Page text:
Hardiness Increases Native Plant Success
Deciding what plants will grow on your land takes some thought. While we all know that you cannot grow bananas in Ashland, figuring out what to plant where can be a challenge.
One of the first issues here in Wisconsin is the weather. Summers can be miserably hot while the cold … well, I don’t have to tell you how cold it gets. Still, where you live within the state makes a difference. Plants that grow well for you in Sturgeon Bay may die in the backyard of your brother-in-law who lives in Chippewa Falls.
The difference (aside from your brother-in-law’s black thumb) because the climate between the two properties is their climate zones. Both cities lie along the same latitude but their climate zones are very different.
The USDA plant hardiness zone map provides a convenient tool for determining the plant climate zone for your property. Nurseries and seed producers across the nation use this system to determine how they will guarantee hardiness for the plant stock and seed they sell.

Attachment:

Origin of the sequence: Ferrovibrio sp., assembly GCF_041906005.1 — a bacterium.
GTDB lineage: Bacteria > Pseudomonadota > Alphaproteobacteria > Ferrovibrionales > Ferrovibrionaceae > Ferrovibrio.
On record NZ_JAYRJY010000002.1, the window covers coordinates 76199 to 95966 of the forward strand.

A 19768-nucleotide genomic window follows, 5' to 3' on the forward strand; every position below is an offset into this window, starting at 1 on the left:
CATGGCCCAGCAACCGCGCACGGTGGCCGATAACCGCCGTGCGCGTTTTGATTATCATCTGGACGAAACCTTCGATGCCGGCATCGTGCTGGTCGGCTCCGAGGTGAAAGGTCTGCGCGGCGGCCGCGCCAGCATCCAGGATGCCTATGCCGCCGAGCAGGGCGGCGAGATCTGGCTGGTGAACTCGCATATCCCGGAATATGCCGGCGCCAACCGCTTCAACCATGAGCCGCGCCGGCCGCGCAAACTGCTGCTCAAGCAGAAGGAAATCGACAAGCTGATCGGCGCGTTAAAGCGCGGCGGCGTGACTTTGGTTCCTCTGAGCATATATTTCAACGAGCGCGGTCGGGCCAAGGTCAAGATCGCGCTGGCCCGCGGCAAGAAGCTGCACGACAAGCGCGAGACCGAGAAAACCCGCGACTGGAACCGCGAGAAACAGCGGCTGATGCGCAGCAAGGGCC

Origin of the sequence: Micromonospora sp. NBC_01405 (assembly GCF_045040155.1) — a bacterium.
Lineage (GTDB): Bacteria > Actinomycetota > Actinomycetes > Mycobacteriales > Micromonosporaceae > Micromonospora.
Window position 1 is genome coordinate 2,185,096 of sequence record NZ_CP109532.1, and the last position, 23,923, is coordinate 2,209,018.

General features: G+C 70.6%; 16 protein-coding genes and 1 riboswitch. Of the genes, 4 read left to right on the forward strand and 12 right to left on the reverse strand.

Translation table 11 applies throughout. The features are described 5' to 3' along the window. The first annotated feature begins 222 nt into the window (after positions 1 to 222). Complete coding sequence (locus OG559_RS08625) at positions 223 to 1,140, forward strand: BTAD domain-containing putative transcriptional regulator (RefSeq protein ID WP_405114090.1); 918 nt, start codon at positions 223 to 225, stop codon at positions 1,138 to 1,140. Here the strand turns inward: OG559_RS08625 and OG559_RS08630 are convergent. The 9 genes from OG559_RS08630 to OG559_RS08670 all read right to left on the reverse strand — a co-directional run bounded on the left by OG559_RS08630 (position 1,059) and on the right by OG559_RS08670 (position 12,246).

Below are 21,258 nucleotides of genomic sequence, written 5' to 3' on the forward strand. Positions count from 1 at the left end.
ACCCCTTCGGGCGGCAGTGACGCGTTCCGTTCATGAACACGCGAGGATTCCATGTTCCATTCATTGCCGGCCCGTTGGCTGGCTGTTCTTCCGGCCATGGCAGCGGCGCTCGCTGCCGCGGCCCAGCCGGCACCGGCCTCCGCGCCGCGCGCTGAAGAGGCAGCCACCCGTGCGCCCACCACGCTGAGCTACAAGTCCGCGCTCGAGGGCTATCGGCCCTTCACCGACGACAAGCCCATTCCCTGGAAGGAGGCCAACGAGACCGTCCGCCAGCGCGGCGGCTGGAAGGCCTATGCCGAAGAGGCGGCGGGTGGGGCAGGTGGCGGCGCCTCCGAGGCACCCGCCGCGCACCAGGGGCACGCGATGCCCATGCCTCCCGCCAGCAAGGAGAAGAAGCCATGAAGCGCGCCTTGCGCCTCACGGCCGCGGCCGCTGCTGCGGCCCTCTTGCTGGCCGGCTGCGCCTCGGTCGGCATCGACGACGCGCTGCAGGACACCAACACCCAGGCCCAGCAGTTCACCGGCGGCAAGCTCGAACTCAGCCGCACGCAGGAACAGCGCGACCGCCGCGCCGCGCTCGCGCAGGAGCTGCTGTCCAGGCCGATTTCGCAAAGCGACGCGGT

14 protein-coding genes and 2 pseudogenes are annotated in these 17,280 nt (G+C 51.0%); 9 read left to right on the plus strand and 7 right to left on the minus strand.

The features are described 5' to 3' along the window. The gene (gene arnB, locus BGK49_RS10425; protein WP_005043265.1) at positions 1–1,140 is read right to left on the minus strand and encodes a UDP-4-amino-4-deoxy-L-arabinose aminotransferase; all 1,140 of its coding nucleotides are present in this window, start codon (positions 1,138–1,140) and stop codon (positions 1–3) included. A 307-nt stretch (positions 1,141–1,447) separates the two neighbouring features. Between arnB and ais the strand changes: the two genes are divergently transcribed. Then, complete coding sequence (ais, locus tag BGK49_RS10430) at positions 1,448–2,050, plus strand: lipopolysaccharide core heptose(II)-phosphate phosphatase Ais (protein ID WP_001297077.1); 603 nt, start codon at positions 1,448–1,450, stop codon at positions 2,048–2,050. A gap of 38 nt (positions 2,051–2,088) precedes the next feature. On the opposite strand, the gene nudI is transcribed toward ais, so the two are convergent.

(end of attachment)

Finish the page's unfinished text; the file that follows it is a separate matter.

Landowners should consider whether the place they want to plant has a microclimate that could alter their planting decision. Areas sheltered by buildings or south facing slopes might have warmer microclimates than the hardiness map. On the other hand, steep north facing slopes, especially those in dense woodlands, have microclimates cooler and wetter than the surrounding landscape.
Considerations other than hardiness
USDA hardiness zones should never be the sole criteria for selecting plants. Remember to look for plants that thrive with your soils and sunlight conditions. Those factors, just as much as cold tolerance, will determine whether your choices are happy or fail.
Our plants page contains other online tools as well as plant related resources and links to authoritative plant information.